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History of the Decline and Fall of the Roman Empir

Whatever might be the provocations of Chosroes


Whatever

might be the provocations of Chosroes, he abused the confidence of treaties; and the just reproaches of dissimulation and falsehood could only be concealed by the lustre of his victories. [62] The Persian army, which had been assembled in the plains of Babylon, prudently declined the strong cities of Mesopotamia, and followed the western bank of the Euphrates, till the small, though populous, town of Dura [6211] presumed to arrest the progress of the great king. The gates of Dura, by treachery and surprise, were burst open; and as soon as Chosroes had stained his cimeter with the blood of the inhabitants, he dismissed the ambassador of Justinian to inform his master in what place he had left the enemy of the Romans. The conqueror still affected the praise of humanity and justice; and as he beheld a noble matron with her infant rudely dragged along the ground, he sighed, he wept, and implored the divine justice to punish the author of these calamities. Yet the herd of twelve thousand captives was ransomed for two hundred pounds of gold; the neighboring bishop of Sergiopolis pledged his faith for the payment: and in the subsequent year the unfeeling avarice of Chosroes exacted the penalty of an obligation which it was generous to contract and impossible to discharge. He advanced into the heart of Syria: but a feeble enemy, who vanished at his approach, disappointed him of the honor of victory; and as he could not hope to establish his dominion, the Persian king displayed in this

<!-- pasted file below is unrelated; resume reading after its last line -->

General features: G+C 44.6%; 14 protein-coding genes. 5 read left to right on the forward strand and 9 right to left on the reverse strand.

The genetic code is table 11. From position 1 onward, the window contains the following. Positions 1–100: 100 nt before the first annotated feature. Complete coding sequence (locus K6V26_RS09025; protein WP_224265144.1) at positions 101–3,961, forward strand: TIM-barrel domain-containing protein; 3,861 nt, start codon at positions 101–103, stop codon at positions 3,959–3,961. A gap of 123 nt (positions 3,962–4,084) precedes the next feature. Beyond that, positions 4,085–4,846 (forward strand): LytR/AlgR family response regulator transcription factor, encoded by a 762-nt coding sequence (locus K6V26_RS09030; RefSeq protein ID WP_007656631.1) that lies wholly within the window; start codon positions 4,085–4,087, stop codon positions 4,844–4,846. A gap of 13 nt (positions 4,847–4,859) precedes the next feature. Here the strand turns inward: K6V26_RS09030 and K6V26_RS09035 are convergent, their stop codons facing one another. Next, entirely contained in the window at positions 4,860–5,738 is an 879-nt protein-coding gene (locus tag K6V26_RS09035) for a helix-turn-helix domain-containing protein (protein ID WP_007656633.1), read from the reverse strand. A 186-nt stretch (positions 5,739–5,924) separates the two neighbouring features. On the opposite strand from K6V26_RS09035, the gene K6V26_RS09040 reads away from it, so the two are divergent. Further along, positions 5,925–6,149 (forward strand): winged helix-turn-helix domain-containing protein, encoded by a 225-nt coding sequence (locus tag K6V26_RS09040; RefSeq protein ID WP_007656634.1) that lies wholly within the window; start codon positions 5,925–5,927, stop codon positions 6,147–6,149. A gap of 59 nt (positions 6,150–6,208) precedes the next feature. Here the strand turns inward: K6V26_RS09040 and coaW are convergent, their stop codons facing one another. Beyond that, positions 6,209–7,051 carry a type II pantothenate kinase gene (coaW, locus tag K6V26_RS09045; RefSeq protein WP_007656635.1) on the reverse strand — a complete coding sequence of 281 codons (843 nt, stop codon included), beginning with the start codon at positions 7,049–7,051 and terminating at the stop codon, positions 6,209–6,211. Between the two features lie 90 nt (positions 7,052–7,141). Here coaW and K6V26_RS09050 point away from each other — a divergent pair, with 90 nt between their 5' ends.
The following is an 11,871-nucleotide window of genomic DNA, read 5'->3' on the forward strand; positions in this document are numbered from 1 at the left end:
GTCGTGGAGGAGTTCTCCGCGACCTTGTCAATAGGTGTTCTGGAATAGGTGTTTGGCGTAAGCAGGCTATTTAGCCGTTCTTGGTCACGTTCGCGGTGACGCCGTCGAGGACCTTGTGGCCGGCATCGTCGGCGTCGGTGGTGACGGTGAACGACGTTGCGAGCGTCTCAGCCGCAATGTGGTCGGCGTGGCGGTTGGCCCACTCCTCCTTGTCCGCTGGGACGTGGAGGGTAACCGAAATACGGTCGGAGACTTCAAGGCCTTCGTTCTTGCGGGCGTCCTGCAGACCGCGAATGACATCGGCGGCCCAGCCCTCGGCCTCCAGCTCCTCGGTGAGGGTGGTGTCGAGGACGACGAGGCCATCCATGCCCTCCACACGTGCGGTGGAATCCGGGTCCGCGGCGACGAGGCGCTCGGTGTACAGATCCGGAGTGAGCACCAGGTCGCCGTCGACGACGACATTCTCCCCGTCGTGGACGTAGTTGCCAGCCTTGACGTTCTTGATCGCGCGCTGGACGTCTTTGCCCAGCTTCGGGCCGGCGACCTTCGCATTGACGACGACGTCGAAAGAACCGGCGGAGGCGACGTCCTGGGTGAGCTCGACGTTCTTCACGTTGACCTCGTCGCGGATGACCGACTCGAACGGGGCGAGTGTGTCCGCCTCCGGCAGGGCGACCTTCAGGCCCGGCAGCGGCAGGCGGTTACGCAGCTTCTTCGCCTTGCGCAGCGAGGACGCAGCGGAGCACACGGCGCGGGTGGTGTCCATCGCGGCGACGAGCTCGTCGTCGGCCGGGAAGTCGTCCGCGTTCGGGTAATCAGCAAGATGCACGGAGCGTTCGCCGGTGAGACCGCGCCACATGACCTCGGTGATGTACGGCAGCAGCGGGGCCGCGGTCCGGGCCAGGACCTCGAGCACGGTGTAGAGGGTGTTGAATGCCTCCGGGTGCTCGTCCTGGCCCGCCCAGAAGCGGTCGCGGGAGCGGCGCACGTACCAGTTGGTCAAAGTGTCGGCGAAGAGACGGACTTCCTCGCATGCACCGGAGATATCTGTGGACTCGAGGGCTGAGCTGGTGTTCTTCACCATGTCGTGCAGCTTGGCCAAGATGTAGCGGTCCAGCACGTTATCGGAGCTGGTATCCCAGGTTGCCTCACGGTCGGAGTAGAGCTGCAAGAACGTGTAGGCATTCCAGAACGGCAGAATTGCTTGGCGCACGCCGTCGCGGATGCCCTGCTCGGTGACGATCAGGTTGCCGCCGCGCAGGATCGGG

inroad the mean and rapacious vices of a robber. Hierapolis, Berrhaea or Aleppo, Apamea and Chalcis, were successively besieged: they redeemed their safety by a ransom of gold or silver, proportioned to their respective strength and opulence; and their new master enforced, without observing, the terms of capitulation. Educated in the religion of the Magi, he exercised, without remorse, the lucrative trade of sacrilege; and, after stripping of its gold and gems a piece of the true cross, he generously restored the naked relic to the devotion of the Christians of Apamea. No more than fourteen years had elapsed since Antioch was ruined by an earthquake; [6212] but the queen of the East, the new Theopolis, had been raised from the ground by the liberality of Justinian; and the increasing greatness of the buildings and the people already erased the memory of this recent disaster. On one side, the city was defended by the mountain, on the other by the River Orontes; but the most accessible part was commanded by a superior eminence: the proper remedies were rejected, from the despicable fear of discovering its weakness to the enemy; and Germanus, the emperor's nephew, refused to trust his person and dignity within the walls of a besieged city. The people of Antioch had inherited the vain and satirical genius of their ancestors: they were elated by a sudden reenforcement of six thousand soldiers; they disdained the offers of an easy capitulation and their intemperate clamors insulted from the ramparts the majesty of the great king. Under his eye the Persian myriads mounted with scaling-ladders to the assault; the Roman mercenaries fled through the opposite gate of Daphne; and the generous assistance


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